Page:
The adage the “two heads are better than one” definitely applies here. Your team’s experience working inside the industry is good, but the amount of data available to experienced consultants will likely far exceed your internal knowledge.

A good consultant should be able to ask questions that make you think. Most have a successful methodology in place for negotiating the best deal and by and far should be able to get you to a better place with your vendors. Many will have a deep knowledge of contract terms and conditions and can educate you on areas on which to concentrate as you grow your credit union.

4. Consider Buying in Advance

If you have ever purchased an add-on product from one of your large technology vendors midway through a contract period, realize that you are likely paying full price. Imagine walking into a car dealership and paying MSRP. You would not do that if you knew that someone else had just walked out of the dealership with a lower price or rate.

Once you sign a long-term contract, such as for a core, you become what vendors consider a “captive audience” when it comes to adding future products throughout the contract. For several reasons, you are less able to shop elsewhere—generally, that is because the vendor’s products integrate much better with their own core than their competitor’s products. Since you only have one place to shop, you end up paying full price when buying such add-ons partway through the contract.

Our recommendation to reduce future spend is to consider any additional products you may need or want throughout the contract length of potentially five or more years when you are preparing to sign that long-term contract. Prior to the signing of the contract is the best time to get incentives on those future purchases, even if you are not ready to implement immediately.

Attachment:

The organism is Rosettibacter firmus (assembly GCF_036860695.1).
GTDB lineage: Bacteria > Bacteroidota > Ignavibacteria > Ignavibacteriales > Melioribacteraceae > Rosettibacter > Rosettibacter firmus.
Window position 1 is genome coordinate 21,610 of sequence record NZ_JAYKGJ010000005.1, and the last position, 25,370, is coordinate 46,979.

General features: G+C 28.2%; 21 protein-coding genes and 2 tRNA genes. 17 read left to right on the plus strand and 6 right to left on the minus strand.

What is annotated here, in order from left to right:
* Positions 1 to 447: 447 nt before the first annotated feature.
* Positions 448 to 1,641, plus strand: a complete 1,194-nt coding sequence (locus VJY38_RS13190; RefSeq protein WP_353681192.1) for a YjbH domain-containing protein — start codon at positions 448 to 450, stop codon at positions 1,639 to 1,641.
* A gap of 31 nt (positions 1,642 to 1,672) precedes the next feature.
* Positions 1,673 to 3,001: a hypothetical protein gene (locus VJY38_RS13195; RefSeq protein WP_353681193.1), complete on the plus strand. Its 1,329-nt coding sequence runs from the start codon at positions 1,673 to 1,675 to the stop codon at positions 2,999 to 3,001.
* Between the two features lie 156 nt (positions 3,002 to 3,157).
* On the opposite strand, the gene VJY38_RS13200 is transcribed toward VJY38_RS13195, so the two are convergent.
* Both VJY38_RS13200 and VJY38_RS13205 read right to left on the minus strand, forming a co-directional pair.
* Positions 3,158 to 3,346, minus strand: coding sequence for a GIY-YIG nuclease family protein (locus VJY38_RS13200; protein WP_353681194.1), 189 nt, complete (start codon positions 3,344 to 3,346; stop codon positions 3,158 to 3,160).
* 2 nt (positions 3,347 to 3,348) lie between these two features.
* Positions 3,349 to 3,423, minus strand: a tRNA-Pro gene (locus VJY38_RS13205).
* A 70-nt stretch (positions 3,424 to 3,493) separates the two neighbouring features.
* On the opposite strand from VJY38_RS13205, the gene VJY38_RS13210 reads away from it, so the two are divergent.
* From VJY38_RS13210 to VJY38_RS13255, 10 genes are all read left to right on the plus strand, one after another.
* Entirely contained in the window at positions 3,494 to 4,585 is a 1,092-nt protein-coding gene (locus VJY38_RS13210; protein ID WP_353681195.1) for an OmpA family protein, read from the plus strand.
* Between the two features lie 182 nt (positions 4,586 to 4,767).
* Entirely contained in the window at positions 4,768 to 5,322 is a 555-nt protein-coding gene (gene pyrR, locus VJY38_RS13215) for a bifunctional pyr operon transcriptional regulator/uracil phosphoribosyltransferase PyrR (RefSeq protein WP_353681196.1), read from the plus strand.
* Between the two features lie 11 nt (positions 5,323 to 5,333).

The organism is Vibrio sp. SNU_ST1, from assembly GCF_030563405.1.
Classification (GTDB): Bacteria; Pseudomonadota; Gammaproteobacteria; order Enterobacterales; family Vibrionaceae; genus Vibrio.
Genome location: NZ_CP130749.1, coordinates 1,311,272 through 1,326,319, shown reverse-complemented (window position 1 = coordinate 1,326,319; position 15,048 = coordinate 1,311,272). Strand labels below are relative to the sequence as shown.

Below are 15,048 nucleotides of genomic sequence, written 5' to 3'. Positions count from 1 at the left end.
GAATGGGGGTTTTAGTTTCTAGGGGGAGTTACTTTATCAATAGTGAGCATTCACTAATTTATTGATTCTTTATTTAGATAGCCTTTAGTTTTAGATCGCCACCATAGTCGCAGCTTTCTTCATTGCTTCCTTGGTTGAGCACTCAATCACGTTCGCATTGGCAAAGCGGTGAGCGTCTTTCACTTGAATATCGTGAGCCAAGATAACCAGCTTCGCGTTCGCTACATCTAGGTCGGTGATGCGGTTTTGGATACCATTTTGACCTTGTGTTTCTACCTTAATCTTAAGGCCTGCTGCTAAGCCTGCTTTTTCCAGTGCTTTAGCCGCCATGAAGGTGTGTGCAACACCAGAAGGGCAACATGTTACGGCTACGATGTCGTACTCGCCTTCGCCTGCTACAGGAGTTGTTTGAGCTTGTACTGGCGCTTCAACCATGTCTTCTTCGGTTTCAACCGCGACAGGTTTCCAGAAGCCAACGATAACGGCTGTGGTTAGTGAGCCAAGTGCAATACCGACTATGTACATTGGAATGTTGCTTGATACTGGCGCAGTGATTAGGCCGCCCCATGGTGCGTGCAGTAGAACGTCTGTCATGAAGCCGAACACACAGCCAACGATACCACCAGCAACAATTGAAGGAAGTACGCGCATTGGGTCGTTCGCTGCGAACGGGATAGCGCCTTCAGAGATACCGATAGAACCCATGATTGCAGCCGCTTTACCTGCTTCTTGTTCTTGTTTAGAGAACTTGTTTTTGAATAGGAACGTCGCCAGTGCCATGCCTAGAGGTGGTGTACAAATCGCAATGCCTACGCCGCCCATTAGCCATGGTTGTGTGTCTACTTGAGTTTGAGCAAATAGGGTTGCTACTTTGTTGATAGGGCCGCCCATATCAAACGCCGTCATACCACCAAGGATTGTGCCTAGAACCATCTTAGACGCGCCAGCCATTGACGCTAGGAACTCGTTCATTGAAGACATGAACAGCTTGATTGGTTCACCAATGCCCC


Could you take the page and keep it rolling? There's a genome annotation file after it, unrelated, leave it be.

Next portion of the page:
Review any products that are not working well or that your vendor may sunset over the next five to seven years. Do you have a pre-approved rate for the replacement product if they offer one? A bit of pre-planning may save you a lot of money over the course of the contract.

Charlie Kelly is a partner at Remedy Consulting, New Berlin, WI, and host of the BankTalk Podcast. Remedy Consulting helps financial institutions thrive through best-in-class fintech consulting services specializing in system selections, core contract negotiations, outsourcing/in-house advisory, mergers & acquisition and strategic planning. As a trusted advisor to banks and credit unions located in Wisconsin, the Remedy Team has executed over 600 system selection and vendor negotiations since 2016. Our clients receive a cost reduction on their core vendor contracts and increased efficiency with Remedy’s Price Repository™. To learn more about Remedy Consulting, visit www.remedyconsult.net.